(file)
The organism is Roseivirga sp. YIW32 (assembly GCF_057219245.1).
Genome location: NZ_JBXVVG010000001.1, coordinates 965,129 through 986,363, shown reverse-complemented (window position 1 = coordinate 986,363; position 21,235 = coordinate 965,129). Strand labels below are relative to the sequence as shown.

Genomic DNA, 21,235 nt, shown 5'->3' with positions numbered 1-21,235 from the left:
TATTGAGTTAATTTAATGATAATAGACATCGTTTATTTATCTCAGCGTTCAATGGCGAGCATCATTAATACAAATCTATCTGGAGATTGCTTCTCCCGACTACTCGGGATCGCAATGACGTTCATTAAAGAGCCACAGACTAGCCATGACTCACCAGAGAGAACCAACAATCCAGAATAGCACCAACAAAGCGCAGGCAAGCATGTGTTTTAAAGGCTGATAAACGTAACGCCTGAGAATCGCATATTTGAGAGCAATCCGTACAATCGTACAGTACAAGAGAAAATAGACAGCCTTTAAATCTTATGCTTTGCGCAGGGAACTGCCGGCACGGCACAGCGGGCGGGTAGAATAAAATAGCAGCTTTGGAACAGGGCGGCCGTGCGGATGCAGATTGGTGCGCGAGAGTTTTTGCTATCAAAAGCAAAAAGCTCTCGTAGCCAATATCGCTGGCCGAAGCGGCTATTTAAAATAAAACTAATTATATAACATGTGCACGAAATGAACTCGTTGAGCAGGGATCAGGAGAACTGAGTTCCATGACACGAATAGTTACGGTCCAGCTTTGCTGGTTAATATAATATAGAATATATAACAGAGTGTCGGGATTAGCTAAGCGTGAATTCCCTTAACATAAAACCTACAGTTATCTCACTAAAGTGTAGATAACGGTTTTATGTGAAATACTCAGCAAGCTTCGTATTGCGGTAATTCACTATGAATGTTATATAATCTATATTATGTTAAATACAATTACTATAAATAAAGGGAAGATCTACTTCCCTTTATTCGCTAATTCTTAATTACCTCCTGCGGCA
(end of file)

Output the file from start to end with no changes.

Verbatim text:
The organism is Roseivirga sp. YIW32 (assembly GCF_057219245.1).
Genome location: NZ_JBXVVG010000001.1, coordinates 965,129 through 986,363, shown reverse-complemented (window position 1 = coordinate 986,363; position 21,235 = coordinate 965,129). Strand labels below are relative to the sequence as shown.

Genomic DNA, 21,235 nt, shown 5'->3' with positions numbered 1-21,235 from the left:
TATTGAGTTAATTTAATGATAATAGACATCGTTTATTTATCTCAGCGTTCAATGGCGAGCATCATTAATACAAATCTATCTGGAGATTGCTTCTCCCGACTACTCGGGATCGCAATGACGTTCATTAAAGAGCCACAGACTAGCCATGACTCACCAGAGAGAACCAACAATCCAGAATAGCACCAACAAAGCGCAGGCAAGCATGTGTTTTAAAGGCTGATAAACGTAACGCCTGAGAATCGCATATTTGAGAGCAATCCGTACAATCGTACAGTACAAGAGAAAATAGACAGCCTTTAAATCTTATGCTTTGCGCAGGGAACTGCCGGCACGGCACAGCGGGCGGGTAGAATAAAATAGCAGCTTTGGAACAGGGCGGCCGTGCGGATGCAGATTGGTGCGCGAGAGTTTTTGCTATCAAAAGCAAAAAGCTCTCGTAGCCAATATCGCTGGCCGAAGCGGCTATTTAAAATAAAACTAATTATATAACATGTGCACGAAATGAACTCGTTGAGCAGGGATCAGGAGAACTGAGTTCCATGACACGAATAGTTACGGTCCAGCTTTGCTGGTTAATATAATATAGAATATATAACAGAGTGTCGGGATTAGCTAAGCGTGAATTCCCTTAACATAAAACCTACAGTTATCTCACTAAAGTGTAGATAACGGTTTTATGTGAAATACTCAGCAAGCTTCGTATTGCGGTAATTCACTATGAATGTTATATAATCTATATTATGTTAAATACAATTACTATAAATAAAGGGAAGATCTACTTCCCTTTATTCGCTAATTCTTAATTACCTCCTGCGGCA